Leigh Wood

KUAF General Manager

With 10 years of experience in non-profit fundraising, Leigh has raised money for organizations ranging from small artists' collectives like Art Amiss to the international hunger relief group Heifer International. She worked as KUAF's Membership Director from 2006 to 2008. She then moved to Austin, Texas, where she worked for KUT 90.5, Austin's public radio station, working in the Membership Department and coordinating the station's special events. From there, she moved to Little Rock, where she ran an artists' collective and eventually ended up at Heifer International, overseeing the organization's monthly giving program. She was thrilled, however, to return to Fayetteville in 2013 and to her position at KUAF. With the retirement of longtime manager Rick Stockdell, Leigh was promoted to the position of KUAF General Manager in 2019.

Leigh grew up in Fayetteville, went to Fayetteville High School and earned both a bachelor's and Master's degree in English literature from the University of Arkansas. She believes Northwest Arkansas is truly a magical place to live and work. When she's not raising funds from individual listeners and families, she's recruiting and training volunteers, coordinating special events, writing grant proposals and acting as the contact person for all of KUAF's 3,500 members.

Her favorite pastimes are reading, cooking and playing with her son and daughter. She also co-founded the Fayetteville-based storytelling group, That's What She Said, and she also hosts and produces the weekly show, The KUAF Vinyl Hour.

Ways to Connect

 

On today’s show, the final episode of the podcast "The Movement That Never Was: A People’s Guide to Anti-Racism in the South and Arkansas."  Plus, voters are being asked to approve the extension of a 1 percent sales tax during a special election in Lowell ...

 

 

  Today we feature the final installment of the podcast produced by KUAF, "The Movement That Never Was: A People’s History of Anti-Racism in the South and Arkansas."

On today's Ozarks at Large, we revisit recent segments with some of our friends. Randy Dixon from the Pryor Center of Arkansas Oral and Visual History helps us explore Jimmy Driftwood's legacy, our Militant Grammarian helps us explore autological words, Charlie Allison explores the history of the Razorback mascot for the U of A, and Lia Uribe explores the music of Bach.

On today's show, we find out why home prices across Northwest Arkansas skyrocketed in the last half of 2020 and what that means for homebuyers. Plus, we hear from a transgender advocate after an Arkansas legislator files a bill that would bar public school employees from acknowledging trans students' identities. And, we continue our collaboration with the University of Arkansas for Medical Sciences with a conversation about ways to prevent colon cancer as we age.

 

In today's Sound Perimeter with University of Arkansas Professor of Music Lia Uribe, we explore how Frederic Chopin turned etudes from a piece of practice music to stand alone pieces performed in concert halls. We hear Chopin's Etude Op. 10, No. 12 in C minor Revolutionary performed by Evgeny Kissin, Sonido Bestial by Bobby Cruz and Richie Ray, and Wolfgang Amadeus Mozart's Horn Concerto, K. 447, 3rd movement performed by Sarah Willis and the Havana Lyceum Orchestra. This segment originally aired on Sept. 17, 2020.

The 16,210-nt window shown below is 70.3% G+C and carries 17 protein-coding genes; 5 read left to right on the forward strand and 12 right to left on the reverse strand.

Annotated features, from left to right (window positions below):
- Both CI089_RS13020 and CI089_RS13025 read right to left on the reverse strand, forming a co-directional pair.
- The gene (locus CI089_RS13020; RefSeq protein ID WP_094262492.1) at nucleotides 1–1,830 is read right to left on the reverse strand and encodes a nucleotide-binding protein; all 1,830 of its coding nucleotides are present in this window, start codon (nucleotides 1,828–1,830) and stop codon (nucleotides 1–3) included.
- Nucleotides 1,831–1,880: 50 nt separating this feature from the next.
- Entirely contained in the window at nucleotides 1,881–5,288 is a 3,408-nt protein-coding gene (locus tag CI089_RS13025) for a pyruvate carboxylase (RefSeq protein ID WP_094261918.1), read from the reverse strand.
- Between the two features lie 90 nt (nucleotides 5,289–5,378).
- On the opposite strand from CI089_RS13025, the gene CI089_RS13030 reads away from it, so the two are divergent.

Sound Perimeter: Some of These Days

Mar 18, 2021

On this week's Sound Perimeter, we take a listen to some of Lia Uribe's favorite pieces of music. Uribe is a music professor at the University of Arkansas. We listen to Nina Simone's rendition of George Gershwin's "I loves you Porgy," Astor Piazzolla's "Adios Nonino," and Lara Downes' rendition of Florence Price's "Some of These Days."

On today's show, we head to Fayetteville's industrial park where a group of residents is concerned an unmarked cemetery is being covered up by a development. Plus, we find out what the new guidelines from the U.S. Centers for Disease Control and Prevention mean for Arkansans who are fully vaccinated against COVID-19. And, we celebrate the many identities of women in this week's edition of Sound Perimeter with University of Arkansas Music Professor Lia Uribe.

Courtesy / Nicholas Roberts

Today's Sound Perimeter with University of Arkansas Music Professor Lia Uribe celebrates the various identities of women in music during Women's History month. The segment includes performances of "if you lived in your body" by Chrysanthe Tan and "Four on the Floor" by Libby Larsen.

On today's show, we hear from utility company customers and representatives as they assess the impact of the back to back winter storms that slammed the state with record low temperatures and several inches of snow. Plus, after nearly a year since most Arkansas inmates have been permitted to have in person visits, we have the details on a Department of Corrections modified visitation pilot program. And, we find out about the expansion that's taking place at a Springdale-based cidery.

Sound Perimeter: Our Own

Mar 4, 2021
Courtesy / Lia Uribe

This week's Sound Perimeter, hosted by University of Arkansas Music Professor Lia Uribe, features works performed by talent at the U of A. We'll hear Vincenzo Bellini's "Eccomi in lieta vesta" by soprano Moon-Sook Park with Anne Rye on piano, Rafael Antonio Aponte's "Clarita" with Catalina Ortega on flute and Miroslava Panayotova on piano, and Noelia Escalzo's "Malevos" performed by Jaden Adkins, Jessica Thompson, Sara Remoy, Cole Crawford and Connor Gott, all on bassoon.

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